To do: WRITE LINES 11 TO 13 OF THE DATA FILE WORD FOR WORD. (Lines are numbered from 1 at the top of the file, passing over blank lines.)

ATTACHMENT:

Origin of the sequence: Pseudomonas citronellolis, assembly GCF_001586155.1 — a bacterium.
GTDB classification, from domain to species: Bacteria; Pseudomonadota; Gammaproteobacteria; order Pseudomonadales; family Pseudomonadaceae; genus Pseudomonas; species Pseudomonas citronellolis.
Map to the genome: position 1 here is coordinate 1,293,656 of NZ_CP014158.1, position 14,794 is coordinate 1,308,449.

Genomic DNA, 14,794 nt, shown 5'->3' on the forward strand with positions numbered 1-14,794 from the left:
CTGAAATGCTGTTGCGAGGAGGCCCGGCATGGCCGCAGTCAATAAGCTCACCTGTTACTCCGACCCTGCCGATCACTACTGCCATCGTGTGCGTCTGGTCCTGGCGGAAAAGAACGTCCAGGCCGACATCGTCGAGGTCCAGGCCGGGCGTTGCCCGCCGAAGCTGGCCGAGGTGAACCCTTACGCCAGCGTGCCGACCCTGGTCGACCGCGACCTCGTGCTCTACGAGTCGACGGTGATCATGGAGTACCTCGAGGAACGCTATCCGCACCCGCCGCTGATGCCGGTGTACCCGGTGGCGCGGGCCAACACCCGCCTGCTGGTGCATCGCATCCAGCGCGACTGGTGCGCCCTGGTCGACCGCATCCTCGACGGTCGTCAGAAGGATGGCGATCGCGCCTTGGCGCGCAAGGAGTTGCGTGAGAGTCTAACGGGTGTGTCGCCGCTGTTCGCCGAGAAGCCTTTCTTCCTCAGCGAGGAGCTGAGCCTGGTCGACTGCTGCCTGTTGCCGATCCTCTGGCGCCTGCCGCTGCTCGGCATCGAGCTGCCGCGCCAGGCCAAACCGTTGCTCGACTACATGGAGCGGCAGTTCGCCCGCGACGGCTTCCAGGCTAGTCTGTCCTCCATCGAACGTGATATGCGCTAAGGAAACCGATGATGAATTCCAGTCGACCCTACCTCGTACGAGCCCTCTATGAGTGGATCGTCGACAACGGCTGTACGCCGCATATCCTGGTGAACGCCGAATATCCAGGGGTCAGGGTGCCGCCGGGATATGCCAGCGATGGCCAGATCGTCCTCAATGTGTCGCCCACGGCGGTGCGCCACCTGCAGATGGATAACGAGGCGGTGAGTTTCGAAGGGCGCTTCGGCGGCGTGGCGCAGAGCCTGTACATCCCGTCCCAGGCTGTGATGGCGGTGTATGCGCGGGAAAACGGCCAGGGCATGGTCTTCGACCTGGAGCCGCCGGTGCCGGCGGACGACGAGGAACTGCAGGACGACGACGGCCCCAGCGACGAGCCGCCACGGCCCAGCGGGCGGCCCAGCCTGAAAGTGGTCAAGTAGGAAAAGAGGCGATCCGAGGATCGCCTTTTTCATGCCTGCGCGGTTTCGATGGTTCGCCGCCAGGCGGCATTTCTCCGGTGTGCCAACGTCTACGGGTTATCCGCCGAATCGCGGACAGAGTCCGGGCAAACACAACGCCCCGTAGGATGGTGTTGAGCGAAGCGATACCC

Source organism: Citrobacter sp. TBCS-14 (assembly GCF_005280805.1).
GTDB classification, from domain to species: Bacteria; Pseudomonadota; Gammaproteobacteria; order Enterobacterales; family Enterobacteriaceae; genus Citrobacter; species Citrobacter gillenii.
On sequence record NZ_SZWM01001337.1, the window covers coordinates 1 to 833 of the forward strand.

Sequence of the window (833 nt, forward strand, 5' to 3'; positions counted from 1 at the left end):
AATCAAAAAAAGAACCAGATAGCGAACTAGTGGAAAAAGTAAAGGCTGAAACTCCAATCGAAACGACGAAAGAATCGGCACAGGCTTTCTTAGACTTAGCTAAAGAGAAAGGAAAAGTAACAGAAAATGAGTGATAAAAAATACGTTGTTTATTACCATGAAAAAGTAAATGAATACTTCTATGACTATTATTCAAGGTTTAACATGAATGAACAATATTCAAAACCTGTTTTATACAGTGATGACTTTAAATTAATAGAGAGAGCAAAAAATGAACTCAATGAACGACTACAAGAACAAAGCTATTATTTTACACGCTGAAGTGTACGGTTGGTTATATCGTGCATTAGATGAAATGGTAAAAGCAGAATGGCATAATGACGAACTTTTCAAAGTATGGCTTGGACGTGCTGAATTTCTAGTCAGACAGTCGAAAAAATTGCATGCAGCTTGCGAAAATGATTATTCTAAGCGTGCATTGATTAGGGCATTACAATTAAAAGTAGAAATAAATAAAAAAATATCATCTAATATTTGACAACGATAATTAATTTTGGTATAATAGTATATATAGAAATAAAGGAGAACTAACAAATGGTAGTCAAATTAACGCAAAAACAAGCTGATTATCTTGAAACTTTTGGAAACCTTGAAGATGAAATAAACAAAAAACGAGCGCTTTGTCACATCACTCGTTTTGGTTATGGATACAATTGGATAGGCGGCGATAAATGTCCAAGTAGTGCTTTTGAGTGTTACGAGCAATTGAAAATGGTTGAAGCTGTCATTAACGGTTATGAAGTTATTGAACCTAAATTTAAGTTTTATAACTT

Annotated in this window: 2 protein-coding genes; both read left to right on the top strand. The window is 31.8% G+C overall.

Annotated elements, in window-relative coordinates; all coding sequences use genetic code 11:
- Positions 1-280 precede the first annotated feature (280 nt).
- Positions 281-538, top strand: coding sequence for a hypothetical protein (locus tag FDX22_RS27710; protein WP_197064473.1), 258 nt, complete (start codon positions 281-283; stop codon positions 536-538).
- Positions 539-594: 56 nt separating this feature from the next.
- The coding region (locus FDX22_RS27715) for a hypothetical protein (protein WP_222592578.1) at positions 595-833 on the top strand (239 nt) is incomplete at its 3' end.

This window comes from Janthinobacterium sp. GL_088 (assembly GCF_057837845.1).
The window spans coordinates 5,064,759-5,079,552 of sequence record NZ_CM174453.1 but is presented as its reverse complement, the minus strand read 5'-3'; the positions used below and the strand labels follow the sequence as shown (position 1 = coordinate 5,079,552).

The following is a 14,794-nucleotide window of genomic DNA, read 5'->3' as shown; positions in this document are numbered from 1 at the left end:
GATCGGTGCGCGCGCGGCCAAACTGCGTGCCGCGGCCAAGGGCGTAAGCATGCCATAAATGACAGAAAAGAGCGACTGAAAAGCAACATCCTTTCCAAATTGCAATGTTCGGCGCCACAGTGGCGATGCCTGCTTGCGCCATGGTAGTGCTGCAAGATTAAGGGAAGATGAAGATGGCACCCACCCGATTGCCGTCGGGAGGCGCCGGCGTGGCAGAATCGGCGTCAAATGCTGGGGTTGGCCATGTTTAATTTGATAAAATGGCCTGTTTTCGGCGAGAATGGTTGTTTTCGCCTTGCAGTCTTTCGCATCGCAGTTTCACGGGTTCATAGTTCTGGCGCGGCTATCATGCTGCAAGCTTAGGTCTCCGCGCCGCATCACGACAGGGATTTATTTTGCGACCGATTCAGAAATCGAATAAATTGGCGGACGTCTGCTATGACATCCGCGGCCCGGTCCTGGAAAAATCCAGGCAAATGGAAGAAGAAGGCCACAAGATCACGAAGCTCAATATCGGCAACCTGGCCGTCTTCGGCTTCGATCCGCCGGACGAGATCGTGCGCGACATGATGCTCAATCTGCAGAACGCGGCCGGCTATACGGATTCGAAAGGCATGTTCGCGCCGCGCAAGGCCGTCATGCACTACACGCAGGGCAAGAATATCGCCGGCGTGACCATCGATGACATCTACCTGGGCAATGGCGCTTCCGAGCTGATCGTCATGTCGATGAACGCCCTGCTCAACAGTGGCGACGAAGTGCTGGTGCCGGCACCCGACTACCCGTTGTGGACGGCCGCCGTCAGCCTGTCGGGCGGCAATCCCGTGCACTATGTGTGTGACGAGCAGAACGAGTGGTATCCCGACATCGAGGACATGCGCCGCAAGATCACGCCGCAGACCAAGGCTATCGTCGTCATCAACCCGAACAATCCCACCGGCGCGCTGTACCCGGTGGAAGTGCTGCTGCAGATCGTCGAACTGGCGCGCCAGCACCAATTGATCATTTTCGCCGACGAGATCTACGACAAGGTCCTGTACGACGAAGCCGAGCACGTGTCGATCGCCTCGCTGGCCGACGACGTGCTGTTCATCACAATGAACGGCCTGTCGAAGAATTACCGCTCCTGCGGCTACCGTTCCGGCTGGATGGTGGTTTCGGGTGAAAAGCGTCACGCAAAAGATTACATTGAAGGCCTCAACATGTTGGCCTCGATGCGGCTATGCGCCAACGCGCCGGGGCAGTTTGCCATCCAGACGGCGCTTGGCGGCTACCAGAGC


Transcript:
Annotated in this window: 2 protein-coding genes; both read left to right on the top strand. The window is 31.8% G+C overall.

Annotated elements, in window-relative coordinates; all coding sequences use genetic code 11:
- Positions 1-280 precede the first annotated feature (280 nt).